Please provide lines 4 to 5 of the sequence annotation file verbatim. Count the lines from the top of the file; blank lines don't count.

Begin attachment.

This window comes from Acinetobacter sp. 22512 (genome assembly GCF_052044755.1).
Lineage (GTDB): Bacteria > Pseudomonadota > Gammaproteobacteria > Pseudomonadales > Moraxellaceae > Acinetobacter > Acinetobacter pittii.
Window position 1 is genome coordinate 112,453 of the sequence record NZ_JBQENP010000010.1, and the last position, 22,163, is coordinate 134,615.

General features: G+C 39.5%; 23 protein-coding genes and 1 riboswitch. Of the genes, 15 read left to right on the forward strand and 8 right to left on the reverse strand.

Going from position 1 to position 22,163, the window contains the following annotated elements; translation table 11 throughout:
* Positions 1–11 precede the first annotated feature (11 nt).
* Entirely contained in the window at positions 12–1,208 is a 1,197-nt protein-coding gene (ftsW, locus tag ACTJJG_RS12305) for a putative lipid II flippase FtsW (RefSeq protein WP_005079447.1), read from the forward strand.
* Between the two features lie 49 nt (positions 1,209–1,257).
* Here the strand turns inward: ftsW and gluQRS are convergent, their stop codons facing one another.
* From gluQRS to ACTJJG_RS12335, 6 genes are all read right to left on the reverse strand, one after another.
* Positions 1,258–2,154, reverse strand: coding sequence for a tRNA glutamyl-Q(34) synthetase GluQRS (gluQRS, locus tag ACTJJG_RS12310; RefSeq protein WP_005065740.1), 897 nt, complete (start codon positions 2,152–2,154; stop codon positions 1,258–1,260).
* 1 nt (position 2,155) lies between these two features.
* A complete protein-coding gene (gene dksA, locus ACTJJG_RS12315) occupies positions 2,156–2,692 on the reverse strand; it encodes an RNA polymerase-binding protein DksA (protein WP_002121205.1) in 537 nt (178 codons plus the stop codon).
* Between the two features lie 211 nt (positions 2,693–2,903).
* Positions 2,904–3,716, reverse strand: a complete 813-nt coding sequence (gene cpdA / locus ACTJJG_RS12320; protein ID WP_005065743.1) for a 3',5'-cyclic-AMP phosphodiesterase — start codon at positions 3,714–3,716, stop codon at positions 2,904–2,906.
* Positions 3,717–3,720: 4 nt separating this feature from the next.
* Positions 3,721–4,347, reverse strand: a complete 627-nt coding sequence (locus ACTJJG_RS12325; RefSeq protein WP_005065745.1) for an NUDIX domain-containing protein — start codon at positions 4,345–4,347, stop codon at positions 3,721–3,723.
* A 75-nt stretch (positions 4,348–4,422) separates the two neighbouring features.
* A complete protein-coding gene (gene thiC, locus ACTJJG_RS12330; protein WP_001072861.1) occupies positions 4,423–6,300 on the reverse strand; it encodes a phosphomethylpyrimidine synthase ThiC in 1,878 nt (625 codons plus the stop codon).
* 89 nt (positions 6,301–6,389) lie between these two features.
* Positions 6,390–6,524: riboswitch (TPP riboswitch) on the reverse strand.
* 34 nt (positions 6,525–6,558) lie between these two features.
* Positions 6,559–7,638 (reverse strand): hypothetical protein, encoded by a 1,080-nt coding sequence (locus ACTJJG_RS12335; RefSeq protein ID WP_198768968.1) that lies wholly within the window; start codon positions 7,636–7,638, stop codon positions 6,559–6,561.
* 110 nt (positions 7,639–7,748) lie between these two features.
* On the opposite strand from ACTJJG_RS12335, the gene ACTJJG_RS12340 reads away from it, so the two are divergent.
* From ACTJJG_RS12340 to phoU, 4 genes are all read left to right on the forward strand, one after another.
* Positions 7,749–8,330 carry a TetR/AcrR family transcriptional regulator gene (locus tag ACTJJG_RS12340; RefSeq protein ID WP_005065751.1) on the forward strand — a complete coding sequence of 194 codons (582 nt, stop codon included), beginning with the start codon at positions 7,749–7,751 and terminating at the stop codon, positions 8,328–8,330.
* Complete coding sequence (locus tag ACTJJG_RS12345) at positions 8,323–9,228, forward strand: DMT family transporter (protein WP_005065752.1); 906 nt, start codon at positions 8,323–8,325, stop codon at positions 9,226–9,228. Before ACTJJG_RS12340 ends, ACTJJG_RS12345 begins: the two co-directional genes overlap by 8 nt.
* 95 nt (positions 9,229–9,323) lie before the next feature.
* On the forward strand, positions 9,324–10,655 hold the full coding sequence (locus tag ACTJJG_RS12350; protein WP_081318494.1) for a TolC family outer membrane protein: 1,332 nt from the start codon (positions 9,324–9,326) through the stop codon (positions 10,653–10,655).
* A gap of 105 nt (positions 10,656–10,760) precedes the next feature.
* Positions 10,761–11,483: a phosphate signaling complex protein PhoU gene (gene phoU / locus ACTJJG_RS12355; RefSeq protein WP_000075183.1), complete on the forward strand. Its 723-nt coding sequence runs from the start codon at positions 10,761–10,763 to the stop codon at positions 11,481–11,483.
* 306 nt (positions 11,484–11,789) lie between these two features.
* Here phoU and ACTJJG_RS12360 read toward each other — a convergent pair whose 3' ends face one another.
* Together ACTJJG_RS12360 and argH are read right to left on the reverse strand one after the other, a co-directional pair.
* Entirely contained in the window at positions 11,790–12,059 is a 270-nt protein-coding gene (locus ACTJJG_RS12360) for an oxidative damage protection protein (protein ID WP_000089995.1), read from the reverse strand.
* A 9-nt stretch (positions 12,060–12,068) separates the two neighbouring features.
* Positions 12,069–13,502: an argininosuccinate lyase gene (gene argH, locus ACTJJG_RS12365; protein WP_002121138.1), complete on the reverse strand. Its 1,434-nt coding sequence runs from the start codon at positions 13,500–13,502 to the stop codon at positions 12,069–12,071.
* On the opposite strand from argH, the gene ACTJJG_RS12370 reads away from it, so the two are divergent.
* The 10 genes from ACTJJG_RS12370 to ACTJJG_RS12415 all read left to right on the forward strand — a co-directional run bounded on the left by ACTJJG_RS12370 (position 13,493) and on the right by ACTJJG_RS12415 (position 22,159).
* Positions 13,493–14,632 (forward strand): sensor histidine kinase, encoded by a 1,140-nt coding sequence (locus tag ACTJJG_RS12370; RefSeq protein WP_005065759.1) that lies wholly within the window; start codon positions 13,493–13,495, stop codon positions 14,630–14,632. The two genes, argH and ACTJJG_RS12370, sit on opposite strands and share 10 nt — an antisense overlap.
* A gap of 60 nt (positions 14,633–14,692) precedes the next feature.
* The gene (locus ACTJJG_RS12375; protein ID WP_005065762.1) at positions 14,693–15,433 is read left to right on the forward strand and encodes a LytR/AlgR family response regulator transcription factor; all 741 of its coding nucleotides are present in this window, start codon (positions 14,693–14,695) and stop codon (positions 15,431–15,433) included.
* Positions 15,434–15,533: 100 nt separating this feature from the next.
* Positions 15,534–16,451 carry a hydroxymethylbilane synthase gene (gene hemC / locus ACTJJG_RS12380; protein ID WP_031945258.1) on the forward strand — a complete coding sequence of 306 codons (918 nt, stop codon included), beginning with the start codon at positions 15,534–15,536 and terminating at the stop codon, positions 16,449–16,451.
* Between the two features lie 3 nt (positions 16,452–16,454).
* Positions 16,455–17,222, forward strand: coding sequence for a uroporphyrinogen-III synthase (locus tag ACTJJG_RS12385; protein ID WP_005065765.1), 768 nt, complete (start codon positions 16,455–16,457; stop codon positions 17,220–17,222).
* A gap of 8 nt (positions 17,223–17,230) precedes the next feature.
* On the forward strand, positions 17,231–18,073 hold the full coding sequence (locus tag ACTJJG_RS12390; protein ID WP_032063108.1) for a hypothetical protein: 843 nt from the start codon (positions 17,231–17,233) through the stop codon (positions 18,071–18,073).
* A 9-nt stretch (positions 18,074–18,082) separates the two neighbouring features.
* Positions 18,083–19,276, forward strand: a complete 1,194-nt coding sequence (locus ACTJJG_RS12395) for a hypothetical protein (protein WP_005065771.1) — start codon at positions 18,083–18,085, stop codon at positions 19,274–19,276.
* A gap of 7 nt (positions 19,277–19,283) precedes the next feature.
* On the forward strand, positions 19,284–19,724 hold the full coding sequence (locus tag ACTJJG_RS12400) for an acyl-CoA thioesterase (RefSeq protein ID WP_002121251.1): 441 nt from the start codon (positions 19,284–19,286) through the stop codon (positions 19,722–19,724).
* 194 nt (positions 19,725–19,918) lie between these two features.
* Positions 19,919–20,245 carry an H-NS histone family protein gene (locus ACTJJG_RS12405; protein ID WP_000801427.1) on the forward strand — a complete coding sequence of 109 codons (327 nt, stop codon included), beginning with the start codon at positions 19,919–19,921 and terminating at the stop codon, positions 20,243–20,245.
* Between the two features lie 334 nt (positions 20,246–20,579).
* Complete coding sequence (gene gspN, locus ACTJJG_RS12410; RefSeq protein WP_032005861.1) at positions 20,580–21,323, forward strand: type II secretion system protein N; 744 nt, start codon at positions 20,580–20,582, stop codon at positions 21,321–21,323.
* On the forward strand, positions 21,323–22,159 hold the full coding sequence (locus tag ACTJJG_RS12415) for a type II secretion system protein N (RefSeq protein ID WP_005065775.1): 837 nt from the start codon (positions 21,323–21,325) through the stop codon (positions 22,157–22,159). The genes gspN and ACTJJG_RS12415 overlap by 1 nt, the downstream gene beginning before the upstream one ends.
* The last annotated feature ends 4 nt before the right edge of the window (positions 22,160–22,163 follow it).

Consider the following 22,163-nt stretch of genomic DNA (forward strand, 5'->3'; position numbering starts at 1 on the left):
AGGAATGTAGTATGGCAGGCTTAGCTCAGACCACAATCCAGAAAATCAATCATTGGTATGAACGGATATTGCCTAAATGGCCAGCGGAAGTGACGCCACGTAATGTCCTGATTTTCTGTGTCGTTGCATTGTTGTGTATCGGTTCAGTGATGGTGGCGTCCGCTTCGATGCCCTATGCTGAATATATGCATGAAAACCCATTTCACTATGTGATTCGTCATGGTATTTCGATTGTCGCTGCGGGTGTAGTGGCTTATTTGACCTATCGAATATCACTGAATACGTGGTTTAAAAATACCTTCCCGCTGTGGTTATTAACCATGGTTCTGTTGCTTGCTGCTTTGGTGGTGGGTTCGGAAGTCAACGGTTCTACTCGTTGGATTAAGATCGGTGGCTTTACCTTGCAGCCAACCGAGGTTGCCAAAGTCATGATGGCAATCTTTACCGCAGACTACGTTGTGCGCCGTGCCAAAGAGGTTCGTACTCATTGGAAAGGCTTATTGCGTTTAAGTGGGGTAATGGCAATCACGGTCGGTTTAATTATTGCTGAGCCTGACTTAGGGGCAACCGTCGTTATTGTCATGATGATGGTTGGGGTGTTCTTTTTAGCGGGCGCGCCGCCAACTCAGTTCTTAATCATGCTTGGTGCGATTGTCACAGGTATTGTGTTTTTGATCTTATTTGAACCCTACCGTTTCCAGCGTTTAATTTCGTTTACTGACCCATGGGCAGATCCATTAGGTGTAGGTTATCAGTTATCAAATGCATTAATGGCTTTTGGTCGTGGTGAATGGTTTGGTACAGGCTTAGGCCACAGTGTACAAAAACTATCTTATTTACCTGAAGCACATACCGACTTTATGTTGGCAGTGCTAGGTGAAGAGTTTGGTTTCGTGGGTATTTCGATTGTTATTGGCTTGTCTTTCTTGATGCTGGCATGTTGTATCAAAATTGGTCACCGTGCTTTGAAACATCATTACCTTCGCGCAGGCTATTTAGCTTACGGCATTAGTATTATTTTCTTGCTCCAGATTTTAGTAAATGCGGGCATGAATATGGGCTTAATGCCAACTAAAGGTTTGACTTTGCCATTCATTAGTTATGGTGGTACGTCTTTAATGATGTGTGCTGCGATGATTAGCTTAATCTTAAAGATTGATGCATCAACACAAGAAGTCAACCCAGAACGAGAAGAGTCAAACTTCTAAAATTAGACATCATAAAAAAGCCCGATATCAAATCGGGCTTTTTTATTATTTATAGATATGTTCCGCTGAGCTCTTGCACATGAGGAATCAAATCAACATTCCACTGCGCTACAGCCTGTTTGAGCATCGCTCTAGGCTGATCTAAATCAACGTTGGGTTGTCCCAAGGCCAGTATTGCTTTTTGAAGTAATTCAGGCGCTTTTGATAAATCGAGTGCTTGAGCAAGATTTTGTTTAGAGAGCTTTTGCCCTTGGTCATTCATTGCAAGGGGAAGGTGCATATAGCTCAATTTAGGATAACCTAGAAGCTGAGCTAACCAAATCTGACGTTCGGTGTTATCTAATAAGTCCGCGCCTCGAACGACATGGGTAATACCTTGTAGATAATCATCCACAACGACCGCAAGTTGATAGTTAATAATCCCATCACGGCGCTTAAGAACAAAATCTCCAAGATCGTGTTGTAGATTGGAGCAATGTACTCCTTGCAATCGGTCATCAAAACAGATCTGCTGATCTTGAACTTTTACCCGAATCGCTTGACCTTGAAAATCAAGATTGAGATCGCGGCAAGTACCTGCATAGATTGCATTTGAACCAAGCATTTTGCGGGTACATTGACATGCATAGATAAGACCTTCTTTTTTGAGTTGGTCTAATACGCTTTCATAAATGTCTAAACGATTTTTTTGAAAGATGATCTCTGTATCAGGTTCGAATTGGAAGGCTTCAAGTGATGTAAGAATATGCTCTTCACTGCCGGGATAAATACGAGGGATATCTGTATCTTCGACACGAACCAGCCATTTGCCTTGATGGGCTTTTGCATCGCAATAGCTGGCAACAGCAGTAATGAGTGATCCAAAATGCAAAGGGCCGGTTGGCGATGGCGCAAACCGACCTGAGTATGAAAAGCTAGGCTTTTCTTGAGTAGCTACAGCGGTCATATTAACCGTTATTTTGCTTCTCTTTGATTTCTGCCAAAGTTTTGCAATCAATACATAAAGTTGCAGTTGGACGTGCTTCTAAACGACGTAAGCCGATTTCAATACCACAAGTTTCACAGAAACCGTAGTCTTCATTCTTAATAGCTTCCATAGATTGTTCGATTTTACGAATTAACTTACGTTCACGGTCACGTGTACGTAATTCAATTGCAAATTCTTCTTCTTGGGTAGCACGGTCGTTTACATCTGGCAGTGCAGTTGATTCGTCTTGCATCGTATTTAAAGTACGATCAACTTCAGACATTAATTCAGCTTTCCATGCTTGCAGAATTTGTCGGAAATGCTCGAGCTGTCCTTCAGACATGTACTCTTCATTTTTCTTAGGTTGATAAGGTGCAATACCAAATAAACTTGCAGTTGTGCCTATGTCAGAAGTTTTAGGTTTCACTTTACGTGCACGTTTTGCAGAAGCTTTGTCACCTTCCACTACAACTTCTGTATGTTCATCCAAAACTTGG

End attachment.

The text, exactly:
General features: G+C 39.5%; 23 protein-coding genes and 1 riboswitch. Of the genes, 15 read left to right on the forward strand and 8 right to left on the reverse strand.

Going from position 1 to position 22,163, the window contains the following annotated elements; translation table 11 throughout: